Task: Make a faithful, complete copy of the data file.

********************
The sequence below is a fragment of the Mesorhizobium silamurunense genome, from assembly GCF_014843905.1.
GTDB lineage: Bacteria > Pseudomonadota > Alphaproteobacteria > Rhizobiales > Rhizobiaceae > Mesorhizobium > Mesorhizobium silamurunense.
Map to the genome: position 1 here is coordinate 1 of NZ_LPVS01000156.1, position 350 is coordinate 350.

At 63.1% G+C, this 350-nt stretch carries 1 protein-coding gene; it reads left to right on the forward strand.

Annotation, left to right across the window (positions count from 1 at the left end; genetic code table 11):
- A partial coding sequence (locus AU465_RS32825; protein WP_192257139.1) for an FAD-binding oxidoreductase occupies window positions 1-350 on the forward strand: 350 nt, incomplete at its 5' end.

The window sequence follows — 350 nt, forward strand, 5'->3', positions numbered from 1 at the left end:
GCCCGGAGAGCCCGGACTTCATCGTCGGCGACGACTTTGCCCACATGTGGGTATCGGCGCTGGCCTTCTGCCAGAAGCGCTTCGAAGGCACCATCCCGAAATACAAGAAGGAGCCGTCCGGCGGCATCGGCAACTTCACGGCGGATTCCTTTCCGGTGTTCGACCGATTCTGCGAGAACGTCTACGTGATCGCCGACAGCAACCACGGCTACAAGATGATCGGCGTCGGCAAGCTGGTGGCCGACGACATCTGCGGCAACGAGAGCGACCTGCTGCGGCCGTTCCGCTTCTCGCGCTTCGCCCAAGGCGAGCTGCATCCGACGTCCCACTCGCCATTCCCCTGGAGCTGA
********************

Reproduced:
The sequence below is a fragment of the Mesorhizobium silamurunense genome, from assembly GCF_014843905.1.
GTDB lineage: Bacteria > Pseudomonadota > Alphaproteobacteria > Rhizobiales > Rhizobiaceae > Mesorhizobium > Mesorhizobium silamurunense.
Map to the genome: position 1 here is coordinate 1 of NZ_LPVS01000156.1, position 350 is coordinate 350.

At 63.1% G+C, this 350-nt stretch carries 1 protein-coding gene; it reads left to right on the forward strand.

Annotation, left to right across the window (positions count from 1 at the left end; genetic code table 11):
- A partial coding sequence (locus AU465_RS32825; protein WP_192257139.1) for an FAD-binding oxidoreductase occupies window positions 1-350 on the forward strand: 350 nt, incomplete at its 5' end.

The window sequence follows — 350 nt, forward strand, 5'->3', positions numbered from 1 at the left end:
GCCCGGAGAGCCCGGACTTCATCGTCGGCGACGACTTTGCCCACATGTGGGTATCGGCGCTGGCCTTCTGCCAGAAGCGCTTCGAAGGCACCATCCCGAAATACAAGAAGGAGCCGTCCGGCGGCATCGGCAACTTCACGGCGGATTCCTTTCCGGTGTTCGACCGATTCTGCGAGAACGTCTACGTGATCGCCGACAGCAACCACGGCTACAAGATGATCGGCGTCGGCAAGCTGGTGGCCGACGACATCTGCGGCAACGAGAGCGACCTGCTGCGGCCGTTCCGCTTCTCGCGCTTCGCCCAAGGCGAGCTGCATCCGACGTCCCACTCGCCATTCCCCTGGAGCTGA